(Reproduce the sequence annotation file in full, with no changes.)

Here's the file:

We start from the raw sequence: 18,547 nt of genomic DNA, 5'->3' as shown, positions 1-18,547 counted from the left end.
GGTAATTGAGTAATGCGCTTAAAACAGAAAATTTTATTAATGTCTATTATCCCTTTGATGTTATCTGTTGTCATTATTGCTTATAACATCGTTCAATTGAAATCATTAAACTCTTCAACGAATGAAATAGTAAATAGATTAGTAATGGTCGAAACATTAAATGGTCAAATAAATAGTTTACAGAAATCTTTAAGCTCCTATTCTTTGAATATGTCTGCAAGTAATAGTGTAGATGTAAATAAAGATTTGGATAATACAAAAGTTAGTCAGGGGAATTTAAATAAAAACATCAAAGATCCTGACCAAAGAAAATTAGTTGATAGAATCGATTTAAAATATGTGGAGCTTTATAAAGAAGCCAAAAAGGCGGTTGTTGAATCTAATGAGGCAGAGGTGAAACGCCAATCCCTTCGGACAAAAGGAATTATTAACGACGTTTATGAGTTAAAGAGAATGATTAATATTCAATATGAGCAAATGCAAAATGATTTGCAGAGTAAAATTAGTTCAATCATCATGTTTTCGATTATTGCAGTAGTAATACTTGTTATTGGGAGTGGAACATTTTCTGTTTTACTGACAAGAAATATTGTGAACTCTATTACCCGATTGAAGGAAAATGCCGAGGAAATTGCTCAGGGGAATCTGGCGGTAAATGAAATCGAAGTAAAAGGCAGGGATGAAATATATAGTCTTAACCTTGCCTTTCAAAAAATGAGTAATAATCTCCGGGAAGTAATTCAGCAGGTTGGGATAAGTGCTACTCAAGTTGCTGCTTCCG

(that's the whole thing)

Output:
We start from the raw sequence: 18,547 nt of genomic DNA, 5'->3' as shown, positions 1-18,547 counted from the left end.
GGTAATTGAGTAATGCGCTTAAAACAGAAAATTTTATTAATGTCTATTATCCCTTTGATGTTATCTGTTGTCATTATTGCTTATAACATCGTTCAATTGAAATCATTAAACTCTTCAACGAATGAAATAGTAAATAGATTAGTAATGGTCGAAACATTAAATGGTCAAATAAATAGTTTACAGAAATCTTTAAGCTCCTATTCTTTGAATATGTCTGCAAGTAATAGTGTAGATGTAAATAAAGATTTGGATAATACAAAAGTTAGTCAGGGGAATTTAAATAAAAACATCAAAGATCCTGACCAAAGAAAATTAGTTGATAGAATCGATTTAAAATATGTGGAGCTTTATAAAGAAGCCAAAAAGGCGGTTGTTGAATCTAATGAGGCAGAGGTGAAACGCCAATCCCTTCGGACAAAAGGAATTATTAACGACGTTTATGAGTTAAAGAGAATGATTAATATTCAATATGAGCAAATGCAAAATGATTTGCAGAGTAAAATTAGTTCAATCATCATGTTTTCGATTATTGCAGTAGTAATACTTGTTATTGGGAGTGGAACATTTTCTGTTTTACTGACAAGAAATATTGTGAACTCTATTACCCGATTGAAGGAAAATGCCGAGGAAATTGCTCAGGGGAATCTGGCGGTAAATGAAATCGAAGTAAAAGGCAGGGATGAAATATATAGTCTTAACCTTGCCTTTCAAAAAATGAGTAATAATCTCCGGGAAGTAATTCAGCAGGTTGGGATAAGTGCTACTCAAGTTGCTGCTTCCG